Downing Street pledges to respect devolution during Brexit

Downing Street has pledged to respect 'the spirit and the letter' of the UK's devolution settlement during the Brexit process in a bid to head off a possible constitutional crisis.

Theresa Mays deputy Damian Green insists that vital legislation to implement Brexit is not a power grab. Picture: David Mirzoeff/PA Wire
Theresa Mays deputy Damian Green insists that vital legislation to implement Brexit is not a power grab. Picture: David Mirzoeff/PA Wire

Writing in The Scotsman, Theresa May’s deputy Damian Green insists that vital legislation to implement Brexit is not a “power grab” and promises that Brexit will strengthen devolution.

First Secretary of State Mr Green, who travels to Scotland today to unveil a £300 million UK government investment in a city deal for the Edinburgh region, writes: “No-one should be in any doubt that the intention of the UK government is to ensure that the spirit and the letter of the devolution settlement is respected in the course of the repatriation of powers.

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“The bottom line is that after we leave the EU, the Scottish Parliament will have more powers and responsibilities than it has today.”

His comments come as the new Scotland Office minister Ian Duncan said he was taking a threat by the Scottish and Welsh first ministers to oppose the UK government’s Brexit repeal bill “very seriously”, and would work to find a compromise that all sides can agree to.

Another UK minister warned that refusal to give consent to the repeal bill would result in a “broken statute book”, with gaps in environmental regulations and workplace protections.

Under UK government proposals, all EU responsibilities in devolved areas like agriculture, fisheries and the environment will be transferred to Westminster and “ring-fenced” until it is clear which powers can be handed to devolved administrations without creating trade barriers within the UK.

Shortly after the European Union (Withdrawal) Bill was published last week, Nicola Sturgeon and Carwyn Jones said they would not be able to support the plans unless they were fundamentally changed.

In a joint statement, the Scottish First Minister and her Welsh counterpart said the Bill was a “naked power grab” and an “attack on the founding principles of devolution”.

Speaking on the day he is elevated to the House of Lords, Mr Duncan said he was confident that a compromise deal with the Scottish Government can be reached.

He acknowledged that MSPs at the Scottish Parliament could force a “constitutional challenge” if they refuse to give their formal consent to the crucial legislation, which will repatriate thousands of EU laws from Brussels back to the UK.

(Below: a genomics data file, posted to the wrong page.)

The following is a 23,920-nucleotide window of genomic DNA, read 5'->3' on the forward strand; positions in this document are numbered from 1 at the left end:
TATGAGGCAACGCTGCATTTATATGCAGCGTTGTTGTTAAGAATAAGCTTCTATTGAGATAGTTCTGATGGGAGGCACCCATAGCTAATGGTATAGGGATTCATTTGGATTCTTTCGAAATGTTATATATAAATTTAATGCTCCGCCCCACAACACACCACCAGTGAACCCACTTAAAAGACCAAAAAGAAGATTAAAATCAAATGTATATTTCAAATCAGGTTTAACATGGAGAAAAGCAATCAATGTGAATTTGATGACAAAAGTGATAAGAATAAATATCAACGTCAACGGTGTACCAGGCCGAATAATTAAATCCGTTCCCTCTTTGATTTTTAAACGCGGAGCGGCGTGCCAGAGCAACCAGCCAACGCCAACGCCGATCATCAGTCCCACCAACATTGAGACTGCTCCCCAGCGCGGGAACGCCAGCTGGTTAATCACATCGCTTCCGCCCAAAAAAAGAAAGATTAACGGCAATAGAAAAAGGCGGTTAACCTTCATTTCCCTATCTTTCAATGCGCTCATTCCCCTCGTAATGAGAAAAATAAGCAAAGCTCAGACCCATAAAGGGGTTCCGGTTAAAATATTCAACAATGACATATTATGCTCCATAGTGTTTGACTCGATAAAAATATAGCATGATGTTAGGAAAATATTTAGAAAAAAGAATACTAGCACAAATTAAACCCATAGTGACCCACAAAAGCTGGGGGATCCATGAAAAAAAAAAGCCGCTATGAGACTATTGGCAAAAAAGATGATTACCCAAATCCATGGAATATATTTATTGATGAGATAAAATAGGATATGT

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However, he said he was convinced that a “common approach” could be agreed with the Scottish Government, predicting that ministers will come under pressure from farmers and fishermen to ensure a smooth transition after Brexit.

A House of Lords committee report this week called on the UK government to reverse its approach, handing all EU powers in devolved areas to Edinburgh and Cardiff, before taking back control of specific responsibilities that need to be held by Westminster to facilitate trade.

Mr Duncan said that approach would create uncertainty for business as the UK leaves the EU, with powers being shifted between parliaments “in a guddle” as problems emerged with the UK’s post-Brexit regulatory regime.

But he said Brexit would not require any changes to the Scotland Act, which sets out which areas of responsibility are reserved to Westminster, and which are devolved to Holyrood.

If MSPs refuse to pass the required Legislative Consent Motion, Westminster could technically overrule the decision – but this has never happened before and would be likely to spark a major constitutional clash and possibly a legal challenge.

Mr Duncan, a former Conservative MEP who is controversially being made a peer despite failing to win a seat at last month’s general election, said he was taking this possibility “very seriously” but that it would also create big risks for Scotland.

“There would be a constitutional challenge that would emerge quite quickly, but there would also be a very clear, legitimate challenge for the functionality of the laws that are affected for Scottish business, for Scottish trading,” he said.

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“I would have thought that we can find a common approach here. This is not about the constitutional question, this is about functional delivery of a working legal system post-Brexit. I think we’ve got time to get this right.”

Under the government’s plans, powers and responsibilities currently exercised by the EU will be returned to Westminster for a “transitional” period before they are devolved.

Defending this decision, Mr Duncan said: “To my mind, the most important thing is that we bring the powers back to the UK and then we take time to get it right, to establish what needs to be common to the home nations and what should be devolved thereafter.”

Giving the example of fishing quotas, he said if powers over these were immediately devolved to Scotland without a UK-wide framework in place, it could lead to confusion between fishermen on either side of the Border.

Ministers in the UK government are privately confident that MSPs will not take the risk of disrupting the Brexit transition by refusing to give their consent to the Bill.

“The consequences of this legislation not being allowed through would be a broken statute book, in the UK and in each of the devolved administrations,” said one.